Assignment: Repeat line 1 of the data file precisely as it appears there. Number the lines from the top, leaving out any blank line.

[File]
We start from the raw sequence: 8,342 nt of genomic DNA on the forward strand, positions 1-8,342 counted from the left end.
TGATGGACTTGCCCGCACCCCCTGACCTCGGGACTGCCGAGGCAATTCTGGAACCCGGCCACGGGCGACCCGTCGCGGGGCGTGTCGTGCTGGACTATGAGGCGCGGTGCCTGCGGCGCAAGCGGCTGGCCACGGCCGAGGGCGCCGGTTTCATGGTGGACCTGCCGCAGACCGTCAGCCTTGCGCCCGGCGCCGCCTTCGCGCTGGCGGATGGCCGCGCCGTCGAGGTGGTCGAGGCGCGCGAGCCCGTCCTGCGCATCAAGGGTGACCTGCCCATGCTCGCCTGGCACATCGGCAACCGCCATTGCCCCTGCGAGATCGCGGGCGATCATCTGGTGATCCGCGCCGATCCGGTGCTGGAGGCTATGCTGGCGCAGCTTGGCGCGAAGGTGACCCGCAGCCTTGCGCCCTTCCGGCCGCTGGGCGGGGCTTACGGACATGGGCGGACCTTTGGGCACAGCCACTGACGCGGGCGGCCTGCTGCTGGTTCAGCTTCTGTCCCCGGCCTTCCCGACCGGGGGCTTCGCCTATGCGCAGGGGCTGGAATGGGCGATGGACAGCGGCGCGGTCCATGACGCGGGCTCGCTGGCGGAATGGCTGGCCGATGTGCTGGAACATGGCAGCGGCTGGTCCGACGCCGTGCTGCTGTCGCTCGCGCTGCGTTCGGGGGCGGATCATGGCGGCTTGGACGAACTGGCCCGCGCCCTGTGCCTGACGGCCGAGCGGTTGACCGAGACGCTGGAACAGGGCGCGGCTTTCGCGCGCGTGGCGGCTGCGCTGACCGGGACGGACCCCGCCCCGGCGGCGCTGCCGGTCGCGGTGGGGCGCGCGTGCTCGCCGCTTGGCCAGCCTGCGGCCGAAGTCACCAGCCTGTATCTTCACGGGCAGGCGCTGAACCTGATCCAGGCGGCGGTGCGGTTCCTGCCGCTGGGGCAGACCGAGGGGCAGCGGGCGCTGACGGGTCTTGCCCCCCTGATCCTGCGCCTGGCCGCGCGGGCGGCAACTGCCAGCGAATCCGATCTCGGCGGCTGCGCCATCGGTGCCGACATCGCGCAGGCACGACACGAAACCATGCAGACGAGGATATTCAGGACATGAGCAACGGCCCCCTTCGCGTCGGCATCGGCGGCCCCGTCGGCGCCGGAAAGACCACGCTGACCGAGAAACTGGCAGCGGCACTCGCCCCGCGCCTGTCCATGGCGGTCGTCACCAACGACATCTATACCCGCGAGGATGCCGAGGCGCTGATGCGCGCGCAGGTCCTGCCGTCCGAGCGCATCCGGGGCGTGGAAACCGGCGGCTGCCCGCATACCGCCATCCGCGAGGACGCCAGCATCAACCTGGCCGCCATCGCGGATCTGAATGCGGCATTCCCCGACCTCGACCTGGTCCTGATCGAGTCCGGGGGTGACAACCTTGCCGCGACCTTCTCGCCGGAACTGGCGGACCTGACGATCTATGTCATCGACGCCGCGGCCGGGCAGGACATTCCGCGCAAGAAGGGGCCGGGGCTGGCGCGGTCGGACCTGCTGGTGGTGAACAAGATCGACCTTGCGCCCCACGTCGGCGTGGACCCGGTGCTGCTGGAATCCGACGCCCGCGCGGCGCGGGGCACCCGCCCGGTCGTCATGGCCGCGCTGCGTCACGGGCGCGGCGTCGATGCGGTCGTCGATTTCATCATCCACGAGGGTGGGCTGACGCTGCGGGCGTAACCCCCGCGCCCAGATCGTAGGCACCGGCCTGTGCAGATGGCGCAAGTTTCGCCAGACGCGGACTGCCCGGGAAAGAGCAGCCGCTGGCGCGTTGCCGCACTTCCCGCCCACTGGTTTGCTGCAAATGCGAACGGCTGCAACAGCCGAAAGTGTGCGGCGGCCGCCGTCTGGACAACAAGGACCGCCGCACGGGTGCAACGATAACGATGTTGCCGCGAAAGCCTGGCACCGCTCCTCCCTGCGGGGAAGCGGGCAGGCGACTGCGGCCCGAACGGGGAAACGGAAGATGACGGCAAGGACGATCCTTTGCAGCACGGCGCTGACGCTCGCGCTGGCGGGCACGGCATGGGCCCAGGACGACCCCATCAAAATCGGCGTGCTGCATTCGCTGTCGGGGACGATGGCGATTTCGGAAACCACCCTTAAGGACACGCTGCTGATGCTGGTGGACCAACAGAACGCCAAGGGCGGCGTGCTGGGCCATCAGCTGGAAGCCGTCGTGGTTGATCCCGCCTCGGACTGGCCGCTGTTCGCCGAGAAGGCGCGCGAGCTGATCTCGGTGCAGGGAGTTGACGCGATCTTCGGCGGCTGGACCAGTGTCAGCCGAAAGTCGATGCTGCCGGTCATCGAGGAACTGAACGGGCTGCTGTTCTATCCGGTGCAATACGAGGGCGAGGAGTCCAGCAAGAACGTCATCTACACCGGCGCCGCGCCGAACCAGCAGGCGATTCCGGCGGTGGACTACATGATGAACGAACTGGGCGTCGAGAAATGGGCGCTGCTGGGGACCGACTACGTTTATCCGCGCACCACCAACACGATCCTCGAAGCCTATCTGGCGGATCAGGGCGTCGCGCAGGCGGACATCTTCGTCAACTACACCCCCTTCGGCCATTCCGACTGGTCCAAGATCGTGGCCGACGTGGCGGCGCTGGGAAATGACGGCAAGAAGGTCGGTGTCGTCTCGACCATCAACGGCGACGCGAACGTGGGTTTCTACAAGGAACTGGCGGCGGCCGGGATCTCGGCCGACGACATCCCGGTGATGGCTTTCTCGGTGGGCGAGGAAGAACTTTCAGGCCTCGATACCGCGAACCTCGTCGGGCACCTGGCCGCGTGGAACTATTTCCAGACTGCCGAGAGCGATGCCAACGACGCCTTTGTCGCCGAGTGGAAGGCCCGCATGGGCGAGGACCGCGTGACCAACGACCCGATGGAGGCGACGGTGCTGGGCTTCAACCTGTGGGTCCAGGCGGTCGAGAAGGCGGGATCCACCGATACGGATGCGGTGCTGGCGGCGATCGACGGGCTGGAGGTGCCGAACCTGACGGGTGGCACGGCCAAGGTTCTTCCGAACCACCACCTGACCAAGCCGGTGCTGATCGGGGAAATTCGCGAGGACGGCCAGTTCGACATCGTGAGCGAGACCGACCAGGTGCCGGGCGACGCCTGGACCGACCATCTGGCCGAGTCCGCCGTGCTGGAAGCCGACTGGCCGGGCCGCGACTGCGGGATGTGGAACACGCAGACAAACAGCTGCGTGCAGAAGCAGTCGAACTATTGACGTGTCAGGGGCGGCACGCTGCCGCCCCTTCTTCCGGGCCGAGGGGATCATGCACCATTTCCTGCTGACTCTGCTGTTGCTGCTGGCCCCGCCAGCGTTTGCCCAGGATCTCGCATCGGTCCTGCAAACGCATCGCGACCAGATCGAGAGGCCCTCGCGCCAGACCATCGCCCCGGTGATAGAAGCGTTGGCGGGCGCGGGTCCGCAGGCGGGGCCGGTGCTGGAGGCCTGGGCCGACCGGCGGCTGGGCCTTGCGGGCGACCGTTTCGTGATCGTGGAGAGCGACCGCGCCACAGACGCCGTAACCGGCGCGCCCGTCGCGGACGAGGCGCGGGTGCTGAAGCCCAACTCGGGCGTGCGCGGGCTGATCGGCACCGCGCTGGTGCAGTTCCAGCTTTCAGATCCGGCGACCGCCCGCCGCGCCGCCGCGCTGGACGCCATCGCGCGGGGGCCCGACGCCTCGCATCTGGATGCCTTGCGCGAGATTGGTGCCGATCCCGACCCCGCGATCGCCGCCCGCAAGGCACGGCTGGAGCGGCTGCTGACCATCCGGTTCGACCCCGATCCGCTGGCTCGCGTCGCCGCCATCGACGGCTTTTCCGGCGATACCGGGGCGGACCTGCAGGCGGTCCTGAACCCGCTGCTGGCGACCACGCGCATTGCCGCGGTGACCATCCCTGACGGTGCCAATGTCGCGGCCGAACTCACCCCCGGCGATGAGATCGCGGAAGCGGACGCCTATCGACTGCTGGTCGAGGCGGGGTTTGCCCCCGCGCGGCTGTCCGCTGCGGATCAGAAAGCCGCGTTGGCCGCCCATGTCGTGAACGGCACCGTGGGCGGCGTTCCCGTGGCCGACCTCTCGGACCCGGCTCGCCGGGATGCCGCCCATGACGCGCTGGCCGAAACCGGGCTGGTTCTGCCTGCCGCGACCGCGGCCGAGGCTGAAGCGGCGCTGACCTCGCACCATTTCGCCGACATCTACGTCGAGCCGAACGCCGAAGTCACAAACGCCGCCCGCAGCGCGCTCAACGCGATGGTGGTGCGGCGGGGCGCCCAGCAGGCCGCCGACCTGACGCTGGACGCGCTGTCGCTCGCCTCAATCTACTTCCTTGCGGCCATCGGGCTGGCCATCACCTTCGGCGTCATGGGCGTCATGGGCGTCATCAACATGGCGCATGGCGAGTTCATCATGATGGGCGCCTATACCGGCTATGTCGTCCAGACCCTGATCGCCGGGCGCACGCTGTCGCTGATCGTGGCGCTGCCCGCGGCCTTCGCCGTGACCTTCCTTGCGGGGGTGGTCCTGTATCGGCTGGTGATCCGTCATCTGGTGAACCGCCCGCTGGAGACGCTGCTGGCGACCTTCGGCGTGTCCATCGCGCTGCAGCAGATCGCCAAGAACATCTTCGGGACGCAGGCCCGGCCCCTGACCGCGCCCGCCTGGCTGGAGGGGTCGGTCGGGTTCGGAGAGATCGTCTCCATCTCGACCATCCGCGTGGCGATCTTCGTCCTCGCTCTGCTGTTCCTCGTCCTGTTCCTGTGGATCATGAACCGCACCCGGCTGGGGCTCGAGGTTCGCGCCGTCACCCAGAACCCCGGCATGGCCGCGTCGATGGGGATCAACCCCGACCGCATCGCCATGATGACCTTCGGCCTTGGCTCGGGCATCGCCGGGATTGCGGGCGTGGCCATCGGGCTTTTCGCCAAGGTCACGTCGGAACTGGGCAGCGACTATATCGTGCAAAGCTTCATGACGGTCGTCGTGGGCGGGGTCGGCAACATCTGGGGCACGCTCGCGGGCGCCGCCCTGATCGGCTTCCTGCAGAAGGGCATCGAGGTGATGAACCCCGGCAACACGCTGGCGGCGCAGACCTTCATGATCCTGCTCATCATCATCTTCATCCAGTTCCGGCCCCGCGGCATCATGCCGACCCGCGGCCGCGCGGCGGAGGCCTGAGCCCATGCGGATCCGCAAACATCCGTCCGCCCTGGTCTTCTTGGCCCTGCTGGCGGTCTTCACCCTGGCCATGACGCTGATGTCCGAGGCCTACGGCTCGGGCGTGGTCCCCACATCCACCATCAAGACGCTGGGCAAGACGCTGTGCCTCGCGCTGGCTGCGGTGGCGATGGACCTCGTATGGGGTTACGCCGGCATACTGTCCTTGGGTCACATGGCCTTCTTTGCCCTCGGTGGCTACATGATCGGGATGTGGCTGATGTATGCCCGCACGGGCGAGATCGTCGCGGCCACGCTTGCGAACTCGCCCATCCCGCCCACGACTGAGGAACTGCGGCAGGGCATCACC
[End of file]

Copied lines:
We start from the raw sequence: 8,342 nt of genomic DNA on the forward strand, positions 1-8,342 counted from the left end.